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Producer Kevin Sullivan was reluctant to accept financial support from the Disney Channel for his Road to Avonlea production. He ultimately relented, realizing that Disney’s financial investment of $8 million was critical to achieve the standard of quality he envisioned.

While Sullivan owned the rights for Road to Avonlea in Canada, Disney owned the rights in the United States. This would create editing changes between the CBC version and Disney version that would confuse many fans of the series.

Disney started by changing the name of the series from “Road to Avonlea” to “Avonlea.” They also changed the order of episodes to comply with their schedule—A move that caused confusion over the original episode order. Episodes titles were also changed, and in many cases, scenes were cut to make time for network advertisements.

This also meant that Disney would make demands to change key elements of the series, often related to subject matter considered inappropriate.

The following are the top 5 times Disney demanded changes to Avonlea!

5. No Drinking Allowed, Not Even When You're Keeping the Cows Company

dis alecAfter a hard day of farm work, ol’ Uncle Alec would like to sneak off to the barn for a drink. Disney moved quickly to block our favorite TV Uncle’s few refuges away from the rigors of farm work and the occasional annoying family member.

"In one script Cedric, as my husband, would go off to the barn and sing to the cows and sing to the cows and have a little drink," says Cadeau. "But that was cut out. It was a Disney decision.

Disney seemed to side with Rachel Lynde and formed their own temperance movement.  They must have threw a fit when Felix was drunk as a skunk in Otherwise Engaged.

4. Avonlea is a No Smoking Zone

dis gus smokingWhen Gus Pike arrived in Avonlea in 1904, one of his characteristic traits included smoking a pipe, but this didn’t sit well with Disney. “There was also a young sailor who was not allowed to smoke a pipe,” Cedric Smith recalled. “They didn't like smoking."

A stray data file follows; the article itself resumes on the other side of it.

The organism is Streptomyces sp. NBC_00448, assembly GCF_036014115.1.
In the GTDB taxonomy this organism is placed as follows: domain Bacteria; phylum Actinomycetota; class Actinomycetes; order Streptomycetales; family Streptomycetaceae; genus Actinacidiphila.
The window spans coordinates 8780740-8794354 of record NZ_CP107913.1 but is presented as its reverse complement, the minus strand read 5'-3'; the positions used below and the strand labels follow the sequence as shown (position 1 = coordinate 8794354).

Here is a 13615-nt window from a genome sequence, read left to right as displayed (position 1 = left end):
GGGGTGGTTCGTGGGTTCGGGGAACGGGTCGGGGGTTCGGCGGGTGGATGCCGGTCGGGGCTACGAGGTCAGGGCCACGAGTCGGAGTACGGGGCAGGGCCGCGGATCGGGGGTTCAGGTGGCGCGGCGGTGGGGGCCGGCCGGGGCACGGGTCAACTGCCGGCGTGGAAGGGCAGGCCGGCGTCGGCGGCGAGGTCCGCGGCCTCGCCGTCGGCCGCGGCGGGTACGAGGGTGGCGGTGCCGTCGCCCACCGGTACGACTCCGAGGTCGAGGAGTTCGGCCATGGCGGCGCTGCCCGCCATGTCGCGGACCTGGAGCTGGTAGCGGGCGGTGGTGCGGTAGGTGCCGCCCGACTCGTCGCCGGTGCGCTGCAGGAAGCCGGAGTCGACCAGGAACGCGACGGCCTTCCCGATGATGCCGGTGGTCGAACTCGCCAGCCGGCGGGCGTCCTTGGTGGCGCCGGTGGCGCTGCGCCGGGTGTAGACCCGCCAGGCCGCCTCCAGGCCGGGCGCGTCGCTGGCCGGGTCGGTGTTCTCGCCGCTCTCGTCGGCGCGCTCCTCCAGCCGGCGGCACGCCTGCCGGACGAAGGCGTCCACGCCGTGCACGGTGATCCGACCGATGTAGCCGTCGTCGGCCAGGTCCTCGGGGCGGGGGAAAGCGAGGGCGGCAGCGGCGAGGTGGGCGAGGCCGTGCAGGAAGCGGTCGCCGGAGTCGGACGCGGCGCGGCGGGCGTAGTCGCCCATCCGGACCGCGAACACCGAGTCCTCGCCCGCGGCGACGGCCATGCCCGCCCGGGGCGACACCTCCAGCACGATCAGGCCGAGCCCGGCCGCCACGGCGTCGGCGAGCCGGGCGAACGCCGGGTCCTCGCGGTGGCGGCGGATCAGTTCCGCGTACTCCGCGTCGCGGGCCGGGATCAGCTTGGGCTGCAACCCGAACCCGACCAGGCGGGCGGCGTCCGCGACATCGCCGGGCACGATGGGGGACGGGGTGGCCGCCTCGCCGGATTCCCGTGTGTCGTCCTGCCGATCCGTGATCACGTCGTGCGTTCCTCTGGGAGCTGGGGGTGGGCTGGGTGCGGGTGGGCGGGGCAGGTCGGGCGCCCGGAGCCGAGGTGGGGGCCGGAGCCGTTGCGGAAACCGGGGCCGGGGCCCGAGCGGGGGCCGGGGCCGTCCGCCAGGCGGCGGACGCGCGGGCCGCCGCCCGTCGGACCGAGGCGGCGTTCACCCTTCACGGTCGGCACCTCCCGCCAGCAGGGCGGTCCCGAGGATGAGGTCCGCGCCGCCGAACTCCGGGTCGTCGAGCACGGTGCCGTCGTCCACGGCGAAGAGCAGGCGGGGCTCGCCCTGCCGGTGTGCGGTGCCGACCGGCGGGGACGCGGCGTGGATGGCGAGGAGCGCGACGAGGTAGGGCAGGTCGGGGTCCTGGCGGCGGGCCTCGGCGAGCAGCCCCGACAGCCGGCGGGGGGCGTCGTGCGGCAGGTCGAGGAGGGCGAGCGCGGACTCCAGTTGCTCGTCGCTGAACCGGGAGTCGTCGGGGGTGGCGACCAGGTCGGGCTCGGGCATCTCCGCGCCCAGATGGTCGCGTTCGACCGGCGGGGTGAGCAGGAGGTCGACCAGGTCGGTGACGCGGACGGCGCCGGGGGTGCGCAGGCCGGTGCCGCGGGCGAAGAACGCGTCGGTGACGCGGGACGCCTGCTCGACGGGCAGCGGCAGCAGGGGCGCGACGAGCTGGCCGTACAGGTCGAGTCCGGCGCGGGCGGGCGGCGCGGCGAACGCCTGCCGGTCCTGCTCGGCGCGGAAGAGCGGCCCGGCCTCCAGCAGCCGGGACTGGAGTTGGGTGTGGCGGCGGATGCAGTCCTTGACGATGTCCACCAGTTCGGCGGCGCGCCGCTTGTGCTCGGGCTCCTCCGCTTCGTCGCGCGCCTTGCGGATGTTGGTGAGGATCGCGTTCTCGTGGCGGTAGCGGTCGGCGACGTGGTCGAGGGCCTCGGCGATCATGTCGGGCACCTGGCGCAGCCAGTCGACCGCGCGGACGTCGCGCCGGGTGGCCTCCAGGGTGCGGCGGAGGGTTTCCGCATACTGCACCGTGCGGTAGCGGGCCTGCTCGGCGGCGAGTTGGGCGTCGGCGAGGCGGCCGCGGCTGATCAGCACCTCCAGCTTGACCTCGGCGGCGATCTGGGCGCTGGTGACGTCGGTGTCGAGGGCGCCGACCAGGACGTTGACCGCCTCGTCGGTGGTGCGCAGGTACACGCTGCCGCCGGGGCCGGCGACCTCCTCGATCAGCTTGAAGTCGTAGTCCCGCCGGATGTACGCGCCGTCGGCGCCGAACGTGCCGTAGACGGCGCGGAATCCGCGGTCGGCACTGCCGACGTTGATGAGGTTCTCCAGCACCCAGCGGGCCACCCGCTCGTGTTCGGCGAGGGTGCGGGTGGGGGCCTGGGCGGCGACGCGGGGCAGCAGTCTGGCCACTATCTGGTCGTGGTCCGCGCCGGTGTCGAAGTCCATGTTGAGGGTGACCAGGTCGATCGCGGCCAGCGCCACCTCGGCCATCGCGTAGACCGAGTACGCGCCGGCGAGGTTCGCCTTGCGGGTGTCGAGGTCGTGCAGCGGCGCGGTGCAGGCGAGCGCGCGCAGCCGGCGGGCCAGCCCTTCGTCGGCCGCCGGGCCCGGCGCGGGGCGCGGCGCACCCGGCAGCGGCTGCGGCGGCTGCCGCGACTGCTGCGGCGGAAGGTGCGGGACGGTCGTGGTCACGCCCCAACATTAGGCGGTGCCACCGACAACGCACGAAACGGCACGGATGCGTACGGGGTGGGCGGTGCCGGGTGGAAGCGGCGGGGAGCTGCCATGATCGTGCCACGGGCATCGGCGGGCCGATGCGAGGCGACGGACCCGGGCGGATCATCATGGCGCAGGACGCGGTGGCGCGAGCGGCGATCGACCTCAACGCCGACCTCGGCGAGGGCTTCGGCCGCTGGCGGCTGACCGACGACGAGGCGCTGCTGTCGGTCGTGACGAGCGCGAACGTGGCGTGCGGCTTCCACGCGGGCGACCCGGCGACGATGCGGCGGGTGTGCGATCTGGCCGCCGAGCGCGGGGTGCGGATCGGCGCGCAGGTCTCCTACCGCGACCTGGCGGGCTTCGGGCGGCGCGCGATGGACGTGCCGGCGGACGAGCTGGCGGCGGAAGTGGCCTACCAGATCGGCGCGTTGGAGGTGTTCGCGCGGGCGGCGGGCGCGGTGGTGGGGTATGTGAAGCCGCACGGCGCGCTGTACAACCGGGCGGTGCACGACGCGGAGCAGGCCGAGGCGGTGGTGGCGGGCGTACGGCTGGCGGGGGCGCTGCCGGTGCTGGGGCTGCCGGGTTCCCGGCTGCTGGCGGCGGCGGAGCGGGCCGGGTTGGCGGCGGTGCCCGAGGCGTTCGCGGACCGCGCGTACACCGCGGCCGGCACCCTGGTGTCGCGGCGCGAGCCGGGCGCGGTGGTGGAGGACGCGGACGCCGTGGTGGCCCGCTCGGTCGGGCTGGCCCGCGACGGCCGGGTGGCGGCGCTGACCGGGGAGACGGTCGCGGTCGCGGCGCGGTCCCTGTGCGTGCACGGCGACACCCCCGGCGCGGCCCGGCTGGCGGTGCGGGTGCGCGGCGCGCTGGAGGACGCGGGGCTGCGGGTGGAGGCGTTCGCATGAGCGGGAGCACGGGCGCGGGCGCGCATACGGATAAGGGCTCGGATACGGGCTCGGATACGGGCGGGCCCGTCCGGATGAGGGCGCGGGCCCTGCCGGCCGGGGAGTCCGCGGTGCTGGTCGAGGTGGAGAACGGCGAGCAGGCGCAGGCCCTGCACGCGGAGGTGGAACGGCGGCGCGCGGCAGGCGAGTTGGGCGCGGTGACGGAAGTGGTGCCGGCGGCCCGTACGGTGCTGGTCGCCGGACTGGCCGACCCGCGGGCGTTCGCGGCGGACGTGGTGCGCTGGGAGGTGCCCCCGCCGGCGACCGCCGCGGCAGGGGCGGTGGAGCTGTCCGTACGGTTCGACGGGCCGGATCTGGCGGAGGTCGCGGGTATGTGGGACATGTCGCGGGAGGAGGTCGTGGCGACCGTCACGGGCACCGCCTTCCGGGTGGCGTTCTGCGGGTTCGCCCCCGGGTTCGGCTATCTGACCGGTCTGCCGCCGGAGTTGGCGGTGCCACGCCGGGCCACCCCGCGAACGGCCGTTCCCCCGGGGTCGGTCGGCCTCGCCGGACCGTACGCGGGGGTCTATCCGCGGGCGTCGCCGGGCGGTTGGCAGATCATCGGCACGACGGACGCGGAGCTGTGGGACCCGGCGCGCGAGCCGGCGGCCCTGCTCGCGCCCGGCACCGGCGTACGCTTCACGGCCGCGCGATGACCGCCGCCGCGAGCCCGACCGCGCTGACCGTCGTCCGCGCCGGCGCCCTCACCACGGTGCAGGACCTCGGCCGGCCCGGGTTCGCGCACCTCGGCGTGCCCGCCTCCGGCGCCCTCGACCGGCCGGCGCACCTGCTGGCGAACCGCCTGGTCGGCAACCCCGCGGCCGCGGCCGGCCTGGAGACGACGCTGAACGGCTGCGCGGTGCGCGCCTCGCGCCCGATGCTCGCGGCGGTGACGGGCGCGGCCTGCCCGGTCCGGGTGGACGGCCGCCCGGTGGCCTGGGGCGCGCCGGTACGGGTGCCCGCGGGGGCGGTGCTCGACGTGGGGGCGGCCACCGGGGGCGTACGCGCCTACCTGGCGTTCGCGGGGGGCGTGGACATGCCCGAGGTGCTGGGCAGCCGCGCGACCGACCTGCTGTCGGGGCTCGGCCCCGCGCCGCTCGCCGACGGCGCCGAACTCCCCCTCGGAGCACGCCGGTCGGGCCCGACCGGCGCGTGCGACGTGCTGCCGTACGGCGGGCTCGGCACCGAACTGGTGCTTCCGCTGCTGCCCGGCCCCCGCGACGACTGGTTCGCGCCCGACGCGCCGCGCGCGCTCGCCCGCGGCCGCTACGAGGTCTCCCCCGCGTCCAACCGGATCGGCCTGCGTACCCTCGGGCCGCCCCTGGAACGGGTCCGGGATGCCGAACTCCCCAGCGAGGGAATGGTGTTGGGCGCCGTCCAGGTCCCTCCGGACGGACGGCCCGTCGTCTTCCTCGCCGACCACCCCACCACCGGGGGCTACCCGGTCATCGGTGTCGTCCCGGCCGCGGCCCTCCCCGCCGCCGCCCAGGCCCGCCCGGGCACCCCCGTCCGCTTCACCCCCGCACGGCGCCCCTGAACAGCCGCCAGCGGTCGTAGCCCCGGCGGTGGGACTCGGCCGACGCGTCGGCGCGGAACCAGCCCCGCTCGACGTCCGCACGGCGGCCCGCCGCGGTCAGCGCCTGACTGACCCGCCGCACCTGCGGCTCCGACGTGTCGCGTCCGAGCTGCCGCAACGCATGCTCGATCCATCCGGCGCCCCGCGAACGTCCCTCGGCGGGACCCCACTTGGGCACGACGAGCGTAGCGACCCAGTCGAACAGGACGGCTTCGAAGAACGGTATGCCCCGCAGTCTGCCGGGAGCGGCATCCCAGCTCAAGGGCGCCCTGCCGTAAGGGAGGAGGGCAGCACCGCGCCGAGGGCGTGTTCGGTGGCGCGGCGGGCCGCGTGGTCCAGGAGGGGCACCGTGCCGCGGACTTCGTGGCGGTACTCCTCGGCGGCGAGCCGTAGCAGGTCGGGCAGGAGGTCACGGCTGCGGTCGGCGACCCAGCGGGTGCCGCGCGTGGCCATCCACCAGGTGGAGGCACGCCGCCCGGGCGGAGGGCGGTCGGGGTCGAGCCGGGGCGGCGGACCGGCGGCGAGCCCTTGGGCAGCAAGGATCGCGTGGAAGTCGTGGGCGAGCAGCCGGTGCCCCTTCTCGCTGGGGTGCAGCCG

Interestingly, Walt Disney himself was an avid chain smoker! In 1955, Disney even opened a tobacconist on Disneyland’s Main Street. The store was closed in 1991, one year into the series run. In 2013, Disney’s film “Saving Mr. Banks” did not show Walt Disney lighting up a cigarette once.

3. Jasper's Stutter Was Undesirable and Needed to be Cured

dis jasperDisney apparently had a problem with Jasper Dale’s stutter and even went to the extent of wanting the speech impediment cured. RH Thomas remembered:

"And the whole curious episode over the stuttering with Disney," RH Thomas remembered.  ".. and people wanting me to have the stutter cured or could there be an episode where the stutter is cured or you only stutter under the following three circumstances. And Kevin finally said Robert you do it when you want to do it, and that was it.” 

It's not like he could help it!

2. The Slap Heard Around the Store

dis rachel eggIn the episode Malcolm and the Baby, Rachel Lynde slaps Hetty in the face following an altercation in the General Store. The scene was shown on CBC, but Disney decided to cut this from their programming. However, they left the part where Hetty breaks the egg on Rachel’s forehead.

Jackie Burroughs says Disney wanted to soften her sharp-tongued character, Aunt Hetty. "They loved that sort of stuff, but we wouldn't let them make us totally saccharine," Cadeau says.

1. Ban the Pillow Talk

dis alec janetIn the episode Aunt Janet Rebels, the scenes where Alec and Janet are in bed talking is also edited from the Disney airing. Apparently, this harmless scene was considered too risqué by Disney executives.

 Kevin Sullivan would later regret how these "cultural compromises" took away from the development of the main characters. Still with Disney paying half the cost of $1.2 million each episode, everyone paid attention to its demands. As Cadeau told entertainment writer Martin Knelman, this was commercial TV and "if the producers tell you to carry a duck, then you carry a duck, as long as they're writing the cheques."

For a more in depth look at the early negotiations with Disney, read The Bend in the Road.

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